In a 2009 study, David Drozd, research coordinator of the Center for Public Affairs Research at the University of Nebraska-Omaha, compiled data from the 2008 American Community Survey. The statistics not only showed a higher percentage of people in the Midwest work, 83 percent, but that they start working younger and work more into their twilight years than the rest of the nation. The Midwest region also lost fewer jobs in the recession, and some Midwesterners worked harder, working two jobs after the economic downturn.
Waters says SOR’s customer service philosophy speaks well to that Midwestern work ethic, which has helped the company weather the economic crises of the past and the present.
“We’re willing to do the right thing, even if it’s the hard thing,” Waters said.
SOR, which is still owned by the Dunlap family, plans on staying in the region, and Waters is hopeful about the company’s future.
“This family is so committed to the associates and team members that have made this business successful for 50-plus years,” Waters said. “The heart of SOR will always be in this community, because SOR is made up of the people, not the products.”
Its employees helped the company succeed in manufacturing products in the United States and selling and supporting those products in domestic and overseas markets.
“We have significant presence in Asia, which is possibly atypical,” Waters said. “We are taking market share from domestic manufacturers in what is historically a low-cost production region.”
Today, about 65 percent of the company’s sales are in exports, mainly China, with a growing segment in the United Kingdom and Europe.
“We are doing that because of our service model and the attention of our quality process, the way we approach the market and how we approach our customer experience,” Waters said.
Benton says SOR’s approach to manufacturing is similar to Toyota and other companies that use a lean concept. Lean, however, doesn’t mean SOR strips down production, weakens the product and overworks employees, Benton said.
SOR found ways to cut waste, use every inch of space effectively for production, maximize technology, minimize inventory, and assess and control each step of the manufacturing process.
Waters said the company took what he described as a Midwestern approach to the recession: Don’t panic. SOR declined to divest significant assets and make significant and painful cost reductions for short-term gains. The company instead took a long-term approach that concentrated on maintenance, repair and operation in support of its products sold three, five and 10 years ago. When the recovery occurred, it placed the company in a strong position for growth.
“We were prepared better than other companies to take advantage of the rebound. We didn’t have to rehire and reinvest.”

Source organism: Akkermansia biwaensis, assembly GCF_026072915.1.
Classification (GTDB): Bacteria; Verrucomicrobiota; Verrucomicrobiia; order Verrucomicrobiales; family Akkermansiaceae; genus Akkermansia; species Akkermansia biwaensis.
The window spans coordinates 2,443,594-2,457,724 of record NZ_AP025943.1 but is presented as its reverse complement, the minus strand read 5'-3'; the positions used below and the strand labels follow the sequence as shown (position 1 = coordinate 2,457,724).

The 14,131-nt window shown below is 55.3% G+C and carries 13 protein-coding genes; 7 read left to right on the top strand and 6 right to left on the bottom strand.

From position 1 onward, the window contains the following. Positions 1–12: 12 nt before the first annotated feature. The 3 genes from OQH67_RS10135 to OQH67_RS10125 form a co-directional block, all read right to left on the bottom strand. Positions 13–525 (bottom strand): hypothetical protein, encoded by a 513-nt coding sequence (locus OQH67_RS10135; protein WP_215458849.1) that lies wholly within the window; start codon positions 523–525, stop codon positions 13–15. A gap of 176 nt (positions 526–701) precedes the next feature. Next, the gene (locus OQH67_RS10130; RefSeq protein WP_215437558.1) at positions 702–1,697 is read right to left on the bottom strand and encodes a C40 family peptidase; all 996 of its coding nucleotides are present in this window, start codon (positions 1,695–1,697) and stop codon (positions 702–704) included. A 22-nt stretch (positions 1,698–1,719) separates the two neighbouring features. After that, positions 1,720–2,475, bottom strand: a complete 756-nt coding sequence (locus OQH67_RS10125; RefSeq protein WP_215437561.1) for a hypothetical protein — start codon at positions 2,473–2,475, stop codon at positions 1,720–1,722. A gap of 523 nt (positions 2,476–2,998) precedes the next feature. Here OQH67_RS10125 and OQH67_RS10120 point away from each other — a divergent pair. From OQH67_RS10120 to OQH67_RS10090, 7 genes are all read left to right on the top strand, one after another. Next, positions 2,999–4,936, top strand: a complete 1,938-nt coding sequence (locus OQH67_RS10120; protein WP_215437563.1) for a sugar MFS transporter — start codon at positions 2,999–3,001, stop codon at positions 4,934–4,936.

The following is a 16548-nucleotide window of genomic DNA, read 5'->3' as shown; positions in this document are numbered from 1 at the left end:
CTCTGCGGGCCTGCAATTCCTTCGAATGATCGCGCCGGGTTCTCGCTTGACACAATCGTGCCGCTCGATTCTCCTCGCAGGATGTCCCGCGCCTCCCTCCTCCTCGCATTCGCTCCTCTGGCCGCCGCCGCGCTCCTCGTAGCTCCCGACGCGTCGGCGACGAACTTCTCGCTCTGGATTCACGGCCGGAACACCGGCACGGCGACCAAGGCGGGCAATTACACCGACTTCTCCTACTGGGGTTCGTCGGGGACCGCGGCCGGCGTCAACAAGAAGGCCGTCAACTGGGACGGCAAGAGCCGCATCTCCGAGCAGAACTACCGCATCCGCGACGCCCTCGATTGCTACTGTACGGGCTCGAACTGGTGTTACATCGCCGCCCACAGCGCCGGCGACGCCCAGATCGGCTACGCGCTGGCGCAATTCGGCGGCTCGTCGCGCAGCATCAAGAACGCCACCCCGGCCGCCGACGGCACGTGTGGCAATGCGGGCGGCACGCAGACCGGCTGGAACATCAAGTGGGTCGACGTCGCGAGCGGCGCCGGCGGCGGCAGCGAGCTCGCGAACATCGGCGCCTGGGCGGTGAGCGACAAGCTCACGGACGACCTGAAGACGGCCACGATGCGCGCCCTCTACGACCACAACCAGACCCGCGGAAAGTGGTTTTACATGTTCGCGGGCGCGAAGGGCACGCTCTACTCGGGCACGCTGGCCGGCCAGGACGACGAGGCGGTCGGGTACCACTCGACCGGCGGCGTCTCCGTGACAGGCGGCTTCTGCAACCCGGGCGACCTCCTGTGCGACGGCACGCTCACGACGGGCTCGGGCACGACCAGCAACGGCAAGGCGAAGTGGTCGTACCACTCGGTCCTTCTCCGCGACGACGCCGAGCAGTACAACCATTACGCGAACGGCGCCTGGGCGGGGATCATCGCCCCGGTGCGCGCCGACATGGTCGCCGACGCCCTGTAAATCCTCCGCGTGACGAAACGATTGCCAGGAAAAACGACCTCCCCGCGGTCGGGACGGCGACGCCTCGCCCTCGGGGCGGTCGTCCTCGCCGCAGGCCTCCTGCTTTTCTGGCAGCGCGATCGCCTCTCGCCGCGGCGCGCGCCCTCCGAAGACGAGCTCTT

SOR’s mature product line gives the company stability, which allows it to invest in new technologies and products.
That growth in new technologies will be based on data, not gut instinct, and also will rely on SOR’s reputation.
“Our brand has instant credibility,” he said. “The last thing we want to be is a surprise. In the measurement and control business you want to be very predictable. So we are predictably reliable.”
SOR is the type of manufacturer former U.S. Commerce Secretary John Bryson said the United States will rely upon as it reemerges from years of decline.
In an address at MIT earlier this year, Bryson said that “after a decade in which we lost too many manufacturing jobs, in the past two years we’ve added back nearly half a million. At the same time, the number of job openings in manufacturing has more than doubled.”
A Department of Commerce report released in May shows that manufacturing workers earn pay and benefits about 17 percent higher than the average American worker. It also shows that manufacturing is responsible for 70 percent of the United States private sector research and development, 90 percent of patents, and 60 percent of U.S. exports.
One area of manufacturing that is experiencing resurgence in the Kansas City District is related to the oil, gas and energy production industries. New technologies created a boom in U.S. oil production since the recovery, and energy-rich Oklahoma is leading the industry, adding 9 percent more jobs since 2010.
But even with the resurgence of traditional manufacturers in the Great Plains region, there can be unforeseen hurdles and fluctuations in the market, making many manufacturers in the Great Plains cautiously optimistic.
“Look at the last four years,” Waters said. “No one could have predicted how the recession would have affected not only our industry but the entire global marketplace.”